https://www.youtube.com/watch?v=kTI-0ZypaQc -- As seen in this clip, it can run in multiple with a 731 series EMU. Perhaps others, too.

>> No.127625  
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Holy shit. That's more power than a VLo which has 560kW per car and the FLIRT. I wonder how it takes off. The VLo at full notch can accelerate almost as quickly as a commuter train.

Have a crude picture (I forget why I first made this a while ago).

>> No.127629  

What I have found on the Web describes the 201 as pretty much a dieselised 731 (which is, it says, also the only EMU that will run in multiple with the 201). The figures I have seen for the 731 are: Initial launch of 2.2m/s per second (8km/h per second), tapering off from 60km/h towards 1.3m/s/s (4.7km/h/s) as it approaches its 120km/h maximum service speed.

Seems the 201 needs all that power to keep up with the 731 in acceleration. 0-100 in, what, 15 seconds or so? Not that bad for an empty weight of 118 tons.


>> No.127631  

https://www.youtube.com/watch?v=enZJ-RibIwY -- A KiHa 201 telling Jeremy Clarkson to plug his cakehole.
https://www.youtube.com/watch?v=sui87nWXLY0 -- The speedo in a 201 rises rises almost like a tacho.
https://www.youtube.com/watch?v=Iwba2rzIyKI -- Ouch. That's a bad case of clag, there.

>> No.127648  
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I think there's a bit of oops there. The wiki says 2.2km/h/s, which sounds much more realistic (and on par with the JR East commuter trains, along with things like the 215.
2.2m/s/s would be truly something out of this world train wise, putting it ahead of maglevs. However, the video linked clearly shows its acceleration in practice is definitely higher than 2.2km/h/s.

For reference, the VLo accelerates at 3.3km/h/s or 0.9m/s/s, which puts it on par with a typical commuter train.

On note of DMU though, I always liked the 283. There's just something about the look of its shape when it tilts.

>> No.127649  

For reference


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1828738 No.127418   [Reply]

Should you venture into Darkest Hessia, you will find the Wetterau region... and the Wetterau Railway Society (Eisenbahnfreunde Wetterau).

https://www.youtube.com/watch?v=A6A1bRQk8MM -- An ex-army https://de.wikipedia.org/wiki/Wehrmachtslokomotive_WR_360_C_14 road shunter/switcher.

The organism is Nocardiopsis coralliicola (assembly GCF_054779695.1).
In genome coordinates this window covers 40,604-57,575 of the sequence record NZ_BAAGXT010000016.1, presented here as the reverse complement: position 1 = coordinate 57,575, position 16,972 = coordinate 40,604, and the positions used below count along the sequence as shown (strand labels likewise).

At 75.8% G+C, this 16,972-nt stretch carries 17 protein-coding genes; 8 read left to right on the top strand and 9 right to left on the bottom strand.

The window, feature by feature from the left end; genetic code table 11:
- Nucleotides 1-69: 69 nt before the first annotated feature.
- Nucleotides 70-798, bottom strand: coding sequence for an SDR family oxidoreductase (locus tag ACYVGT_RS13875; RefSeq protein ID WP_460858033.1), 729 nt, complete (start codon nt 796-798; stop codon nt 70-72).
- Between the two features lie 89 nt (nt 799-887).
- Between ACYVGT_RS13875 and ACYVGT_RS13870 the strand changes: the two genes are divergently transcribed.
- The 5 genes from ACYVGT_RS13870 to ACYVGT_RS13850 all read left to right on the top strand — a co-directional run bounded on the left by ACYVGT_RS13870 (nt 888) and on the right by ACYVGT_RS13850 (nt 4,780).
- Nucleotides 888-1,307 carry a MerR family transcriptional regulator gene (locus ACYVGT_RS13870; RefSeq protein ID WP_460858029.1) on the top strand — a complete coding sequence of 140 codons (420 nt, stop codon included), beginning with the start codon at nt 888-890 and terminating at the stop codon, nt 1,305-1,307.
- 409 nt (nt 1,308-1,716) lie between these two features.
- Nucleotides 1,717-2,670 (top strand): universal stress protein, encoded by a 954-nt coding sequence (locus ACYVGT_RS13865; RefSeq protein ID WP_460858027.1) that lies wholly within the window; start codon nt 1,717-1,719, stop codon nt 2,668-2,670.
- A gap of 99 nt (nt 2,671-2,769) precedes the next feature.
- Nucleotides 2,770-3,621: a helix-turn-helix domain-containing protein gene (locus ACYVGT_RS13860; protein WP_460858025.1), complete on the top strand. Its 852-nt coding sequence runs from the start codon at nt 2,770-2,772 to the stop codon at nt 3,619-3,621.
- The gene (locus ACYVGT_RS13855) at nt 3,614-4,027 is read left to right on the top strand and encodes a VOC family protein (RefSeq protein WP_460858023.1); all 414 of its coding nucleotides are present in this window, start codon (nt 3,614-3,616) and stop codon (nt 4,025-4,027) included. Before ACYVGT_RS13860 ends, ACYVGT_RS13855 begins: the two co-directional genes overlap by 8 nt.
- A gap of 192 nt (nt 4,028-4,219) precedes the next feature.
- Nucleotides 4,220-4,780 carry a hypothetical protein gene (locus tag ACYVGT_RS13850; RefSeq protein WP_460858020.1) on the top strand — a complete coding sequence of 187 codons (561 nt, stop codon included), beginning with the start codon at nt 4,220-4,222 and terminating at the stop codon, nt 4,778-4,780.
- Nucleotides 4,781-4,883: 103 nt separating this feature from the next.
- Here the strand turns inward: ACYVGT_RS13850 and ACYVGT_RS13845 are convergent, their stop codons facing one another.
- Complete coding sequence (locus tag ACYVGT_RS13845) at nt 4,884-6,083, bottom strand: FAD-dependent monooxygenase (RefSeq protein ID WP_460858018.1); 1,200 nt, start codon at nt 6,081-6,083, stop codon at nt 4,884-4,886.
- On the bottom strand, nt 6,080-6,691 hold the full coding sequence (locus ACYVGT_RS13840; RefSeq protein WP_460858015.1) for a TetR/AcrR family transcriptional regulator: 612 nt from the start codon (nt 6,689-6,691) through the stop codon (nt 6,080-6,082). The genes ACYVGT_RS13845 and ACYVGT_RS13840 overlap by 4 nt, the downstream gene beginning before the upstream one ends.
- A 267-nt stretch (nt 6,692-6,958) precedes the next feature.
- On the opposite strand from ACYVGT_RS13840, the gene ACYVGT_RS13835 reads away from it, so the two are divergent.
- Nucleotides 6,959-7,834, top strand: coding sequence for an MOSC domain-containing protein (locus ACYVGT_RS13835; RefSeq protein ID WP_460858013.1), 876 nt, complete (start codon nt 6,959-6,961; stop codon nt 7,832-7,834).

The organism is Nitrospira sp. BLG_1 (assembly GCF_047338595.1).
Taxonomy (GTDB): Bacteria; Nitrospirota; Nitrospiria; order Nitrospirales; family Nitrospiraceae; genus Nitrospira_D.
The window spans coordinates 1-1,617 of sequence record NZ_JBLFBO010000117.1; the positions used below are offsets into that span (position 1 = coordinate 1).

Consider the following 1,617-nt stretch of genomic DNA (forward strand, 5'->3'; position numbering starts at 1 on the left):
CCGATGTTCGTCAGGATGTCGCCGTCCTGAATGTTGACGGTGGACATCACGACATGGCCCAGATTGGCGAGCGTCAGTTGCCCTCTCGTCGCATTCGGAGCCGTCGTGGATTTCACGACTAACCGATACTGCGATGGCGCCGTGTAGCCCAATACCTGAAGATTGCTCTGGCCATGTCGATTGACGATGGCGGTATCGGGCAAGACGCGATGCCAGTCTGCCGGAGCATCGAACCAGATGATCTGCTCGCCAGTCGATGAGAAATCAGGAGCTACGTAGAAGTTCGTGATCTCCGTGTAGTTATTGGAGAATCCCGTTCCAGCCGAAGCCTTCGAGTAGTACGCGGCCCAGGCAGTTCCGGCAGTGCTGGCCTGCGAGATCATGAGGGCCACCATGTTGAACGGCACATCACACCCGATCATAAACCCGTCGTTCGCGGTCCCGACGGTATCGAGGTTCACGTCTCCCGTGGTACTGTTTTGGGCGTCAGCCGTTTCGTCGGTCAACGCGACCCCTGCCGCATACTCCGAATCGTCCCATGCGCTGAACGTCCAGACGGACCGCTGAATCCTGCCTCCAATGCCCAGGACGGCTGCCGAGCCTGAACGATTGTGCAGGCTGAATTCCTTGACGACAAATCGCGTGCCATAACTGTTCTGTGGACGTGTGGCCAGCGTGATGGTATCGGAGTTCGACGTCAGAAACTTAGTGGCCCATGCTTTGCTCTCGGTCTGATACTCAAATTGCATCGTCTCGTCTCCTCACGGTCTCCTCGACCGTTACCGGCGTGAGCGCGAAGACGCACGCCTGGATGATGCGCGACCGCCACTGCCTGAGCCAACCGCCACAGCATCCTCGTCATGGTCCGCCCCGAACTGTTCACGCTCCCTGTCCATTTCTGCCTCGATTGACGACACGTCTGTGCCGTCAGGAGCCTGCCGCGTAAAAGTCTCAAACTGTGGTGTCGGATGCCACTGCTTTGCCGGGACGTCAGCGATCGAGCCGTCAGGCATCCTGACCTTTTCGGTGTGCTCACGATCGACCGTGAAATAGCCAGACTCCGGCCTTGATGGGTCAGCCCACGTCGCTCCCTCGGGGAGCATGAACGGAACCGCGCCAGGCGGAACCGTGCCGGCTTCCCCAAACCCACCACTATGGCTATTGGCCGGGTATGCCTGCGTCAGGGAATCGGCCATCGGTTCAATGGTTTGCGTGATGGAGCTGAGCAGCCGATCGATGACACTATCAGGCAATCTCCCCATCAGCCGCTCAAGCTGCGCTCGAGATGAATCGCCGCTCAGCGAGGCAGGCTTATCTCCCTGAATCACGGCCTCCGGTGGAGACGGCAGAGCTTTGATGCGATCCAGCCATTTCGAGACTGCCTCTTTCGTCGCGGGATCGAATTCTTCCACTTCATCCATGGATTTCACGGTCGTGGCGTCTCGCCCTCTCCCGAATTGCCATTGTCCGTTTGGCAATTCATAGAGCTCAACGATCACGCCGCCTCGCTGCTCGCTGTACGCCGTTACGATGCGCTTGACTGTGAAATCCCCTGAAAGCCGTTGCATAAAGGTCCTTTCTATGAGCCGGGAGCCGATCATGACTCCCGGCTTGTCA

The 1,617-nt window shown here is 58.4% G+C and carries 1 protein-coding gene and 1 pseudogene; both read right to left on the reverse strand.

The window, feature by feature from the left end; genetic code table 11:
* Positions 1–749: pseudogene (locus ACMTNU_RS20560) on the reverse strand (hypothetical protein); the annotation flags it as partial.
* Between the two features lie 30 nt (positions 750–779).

https://www.youtube.com/watch?v=0jtePLVrgpE -- A https://de.wikipedia.org/wiki/Henschel_Typ_Bismarck tank locomotive.

5 posts and 2 images omitted. Click Reply to view.
>> No.127541  


In essen region they have 3 or 4 different systems (tram, light rail, S-bahn and state railways). The Standard gauge fully separated light rail is sharing tunnel sections with metre gauge tram.

I think this is the most extensive mixed standard region in Northern Europe, though Madrid is probably the European if not world king of rail-incompatibility, they don't share ROW though I think, just that whenever they have built a new metroline, its in different standard, because why not?

>> No.127593  


A very messy mixed consist is sometimes called a "Dog's Breakfast", that's probably closer to what you mean

>> No.127595  


I was under the impression that "Dogs Breakfast" wasn't so much interchangeable with "mixed train" as it is "A buncha bullshit we happened to pick up on our way into the yard."

>> No.127597  

"Country train" sounds like the sort of thing that would come out of the Prison Colonies. Here in good old Blighty there was a blanket ban on non-bogie wagons in passenger service from the 1960s on, and apart from an oddity in Scotland we haven't seen them since, other than the odd parcels trailer on the back of a DMU on some branch lines, which didn't count as a mixed train because reasons.

>> No.127598  

I think the other Aussies (the Austrians, that is) use that term, but am unsure about exactly what. Right now I think a Landeszug is a short passenger train, possibly with a goods or parcel car, that works a branch line.